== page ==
“I didn’t know about ambient music before I started studying at university,” explains the Japanese classical guitar virtuoso Ayane Shino. “Once I got to know it, I was blown away that it exists, and I realised it was something I could play with within the context of classical guitar music.” Last year, Shino delivered on the promise and potential of reframing ambient music through her specific musical lens with Sakura. Recorded for Music Mine is Tokyo and fully titled Sakura [The Timbre Of Guitars #1: Susumu Yokota 横田 進], Sakura is an EP of acoustic guitar covers of songs from the deceased Japanese electronic music legend Susumu Yokota’s 1999 masterwork of the same name.

Equal parts intimate and expansive, Shino’s Sakura tribute is one of those quietly delightful releases that seems incapable of wearing out its welcome. Last month, it was re-released worldwide by Switzerland’s Mental Groove Records in vinyl and digital formats. On the 4th of December, she will perform it live in Tokyo at Seion, held in Shibuya’s Galaxy – Gingakei venue alongside a legendary lineup that includes Inoyama Land, Takashi Kokubo, Chillax, Yakenohara and the Lonestar DJs. If you’re not in Tokyo, you’ll be able to stream it online via a pay-per-view service here. But before Seion arrives, let’s rewind things and take a proper look at Shino’s story.

Shino was born in Hyogo prefecture near Osaka. By virtue of her father’s line of work, her childhood was spent between Hyogo, Kochi, Kyoto, Kagoshima and Hiroshima, before moving to Tokyo when she started university. “When I was little, all I ever did was study,” she laughs. On reflection, she realises that the exposure to different types of people and scenery her childhood afforded profoundly influenced her guitar playing style. “I imagine these scenes I’ve seen and the conversations I’ve had and put them into my playing,” Shino explains.

That said, her first instrument was piano, followed by classical guitar at age eight. During junior high school, Shino became interested in jazz-rock, Brazilian music, Latin music and pop. However, electronic music and ambient music - in the vein of Brian Eno, Aphex Twin, Oneohtrix Point Never, Steve Reich - arrived during her university years at the Tokyo University of the Arts, where she completed the doctoral program. “University was where I learned how to produce music and deepened my understanding of classical guitar tones,” she says while citing the English guitarist Julian Bream and the Brazilian guitarist and composer Yamandu Costa as key classical guitar inspirations.

Closer to home, Shino was also fascinated by the work of the deceased cult Japanese record producer Rei Harakami, one half of Yanokami with Akiko Yano. Transcribing and replaying his music on acoustic guitar started her on the pathway, which led her towards Susumu Yokota’s music and her working relationship with Music Mine.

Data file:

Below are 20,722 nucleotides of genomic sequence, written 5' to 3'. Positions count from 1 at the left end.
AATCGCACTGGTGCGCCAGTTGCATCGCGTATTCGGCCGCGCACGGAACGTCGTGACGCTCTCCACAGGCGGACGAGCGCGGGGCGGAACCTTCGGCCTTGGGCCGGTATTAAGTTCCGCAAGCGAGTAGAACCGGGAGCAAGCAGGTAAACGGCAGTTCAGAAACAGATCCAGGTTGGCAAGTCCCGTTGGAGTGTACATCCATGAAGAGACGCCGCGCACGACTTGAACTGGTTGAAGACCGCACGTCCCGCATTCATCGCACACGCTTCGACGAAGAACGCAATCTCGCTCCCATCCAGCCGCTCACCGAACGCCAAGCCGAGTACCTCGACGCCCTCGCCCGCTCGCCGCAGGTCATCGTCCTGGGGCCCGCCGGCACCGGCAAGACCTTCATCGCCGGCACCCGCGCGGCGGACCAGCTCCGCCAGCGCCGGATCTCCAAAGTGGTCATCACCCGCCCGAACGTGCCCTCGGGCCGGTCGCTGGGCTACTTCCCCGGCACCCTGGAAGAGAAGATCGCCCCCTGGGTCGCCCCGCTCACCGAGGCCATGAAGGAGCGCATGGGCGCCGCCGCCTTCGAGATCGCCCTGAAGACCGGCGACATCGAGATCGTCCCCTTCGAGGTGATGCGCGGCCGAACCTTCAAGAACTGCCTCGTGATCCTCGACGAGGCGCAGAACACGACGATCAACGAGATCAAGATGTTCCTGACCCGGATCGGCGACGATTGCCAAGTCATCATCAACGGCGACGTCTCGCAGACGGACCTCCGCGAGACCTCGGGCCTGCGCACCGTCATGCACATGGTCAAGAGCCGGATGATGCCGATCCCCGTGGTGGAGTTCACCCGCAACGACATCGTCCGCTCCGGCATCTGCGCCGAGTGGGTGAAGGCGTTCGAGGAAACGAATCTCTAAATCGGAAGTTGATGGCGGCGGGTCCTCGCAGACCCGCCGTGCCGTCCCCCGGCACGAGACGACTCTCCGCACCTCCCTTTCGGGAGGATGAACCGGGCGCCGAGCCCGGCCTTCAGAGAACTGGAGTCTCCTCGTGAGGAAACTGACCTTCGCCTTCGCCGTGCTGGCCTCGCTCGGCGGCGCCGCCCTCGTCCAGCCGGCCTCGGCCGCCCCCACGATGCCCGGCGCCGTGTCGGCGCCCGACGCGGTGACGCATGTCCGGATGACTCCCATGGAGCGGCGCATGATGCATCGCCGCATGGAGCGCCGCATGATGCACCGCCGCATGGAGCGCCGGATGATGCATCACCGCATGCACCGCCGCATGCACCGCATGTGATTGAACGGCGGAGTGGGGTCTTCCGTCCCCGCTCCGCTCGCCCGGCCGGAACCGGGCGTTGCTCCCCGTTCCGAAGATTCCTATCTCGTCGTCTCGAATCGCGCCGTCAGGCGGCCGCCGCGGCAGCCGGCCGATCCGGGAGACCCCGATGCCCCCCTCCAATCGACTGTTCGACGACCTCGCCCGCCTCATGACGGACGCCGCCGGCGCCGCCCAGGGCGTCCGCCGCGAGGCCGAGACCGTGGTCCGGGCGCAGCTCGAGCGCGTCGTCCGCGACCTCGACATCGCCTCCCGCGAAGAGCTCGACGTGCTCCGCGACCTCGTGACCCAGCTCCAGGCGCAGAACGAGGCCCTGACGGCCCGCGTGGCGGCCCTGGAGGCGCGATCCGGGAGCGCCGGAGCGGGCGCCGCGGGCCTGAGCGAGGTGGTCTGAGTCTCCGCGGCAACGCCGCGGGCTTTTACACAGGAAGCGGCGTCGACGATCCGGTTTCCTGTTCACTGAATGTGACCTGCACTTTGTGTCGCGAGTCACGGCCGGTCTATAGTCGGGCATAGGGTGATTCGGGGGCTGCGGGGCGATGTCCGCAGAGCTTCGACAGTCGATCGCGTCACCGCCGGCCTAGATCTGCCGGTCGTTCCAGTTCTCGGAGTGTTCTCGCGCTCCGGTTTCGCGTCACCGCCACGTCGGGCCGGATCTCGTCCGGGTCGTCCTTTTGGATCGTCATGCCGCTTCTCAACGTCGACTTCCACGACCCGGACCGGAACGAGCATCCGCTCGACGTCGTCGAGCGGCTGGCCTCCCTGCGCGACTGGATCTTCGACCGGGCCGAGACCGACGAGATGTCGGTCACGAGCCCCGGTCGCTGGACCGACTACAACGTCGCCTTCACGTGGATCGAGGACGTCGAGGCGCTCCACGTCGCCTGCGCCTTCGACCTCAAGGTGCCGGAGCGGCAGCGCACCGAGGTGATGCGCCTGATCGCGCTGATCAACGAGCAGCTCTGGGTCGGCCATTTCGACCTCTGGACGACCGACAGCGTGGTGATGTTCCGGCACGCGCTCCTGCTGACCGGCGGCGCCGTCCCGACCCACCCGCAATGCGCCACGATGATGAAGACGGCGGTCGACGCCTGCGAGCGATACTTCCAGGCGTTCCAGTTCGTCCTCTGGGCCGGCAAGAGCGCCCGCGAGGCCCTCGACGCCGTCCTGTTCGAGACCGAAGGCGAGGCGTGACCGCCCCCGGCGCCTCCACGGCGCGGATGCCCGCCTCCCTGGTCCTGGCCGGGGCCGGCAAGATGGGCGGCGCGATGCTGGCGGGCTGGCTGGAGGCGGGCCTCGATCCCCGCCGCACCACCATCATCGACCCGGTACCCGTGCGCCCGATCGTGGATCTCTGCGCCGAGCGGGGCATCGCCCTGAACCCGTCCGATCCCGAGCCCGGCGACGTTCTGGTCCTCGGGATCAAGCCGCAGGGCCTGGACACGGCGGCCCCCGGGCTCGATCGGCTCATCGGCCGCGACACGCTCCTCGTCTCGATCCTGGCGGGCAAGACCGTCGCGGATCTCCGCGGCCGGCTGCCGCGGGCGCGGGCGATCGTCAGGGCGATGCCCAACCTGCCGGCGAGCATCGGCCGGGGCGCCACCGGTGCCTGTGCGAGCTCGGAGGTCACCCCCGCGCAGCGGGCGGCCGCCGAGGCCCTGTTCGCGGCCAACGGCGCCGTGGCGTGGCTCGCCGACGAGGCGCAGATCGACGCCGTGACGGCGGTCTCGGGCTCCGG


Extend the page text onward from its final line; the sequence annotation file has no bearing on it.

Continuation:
“Out of all of the music of his that I’ve heard, Sakura is my favourite,” she says. For Shino, the album evoked a bittersweet beauty that she compares to when the cherry blossoms fall. Listening to his music was a cinematic and transportive experience. Every song would take her to a whole new world, and with that feeling in her heart, transcribing and interpreting her favourite songs on Sakura had become an inevitability.

Although she’s still a relatively new name within the worlds of electronic music and ambient, Shino’s classical resume is remarkable, to say the least. Some of her accolades include co-starring with the Polish National Krakow Orchestra as a piano soloist, performing as a soloist with the Kagoshima Symphony Orchestra under the conductor Daisuke Soga, and participating in the Londrina Music Festival in Brazil, as well as playing guitar for numerous animations, movies and television commercials, and holding a variety of educational roles.

She makes classical performances regularly, but for Shino, performing Sakura at Seion is a gateway into a new world. “It’s very different from what I usually do,” she says. “Normally, I’m not very nervous. Being part of this makes me very nervous, but there are a lot of great artists involved.” That said, she’s very happy to be part of it and able to express herself in this context. “Right now, I’m very interested in music that involves a lot of freedom,” she continues. “Playing like this is much more enjoyable for me than doing something regimented or inside the box.”

Sakura [The Timbre Of Guitars #1: Susumu Yokota 横田 進] by Ayane Shino is out now in vinyl and digital formats through Mental Groove Records (purchase here)

Special thanks to Ken Hidaka for translation assistance during this interview.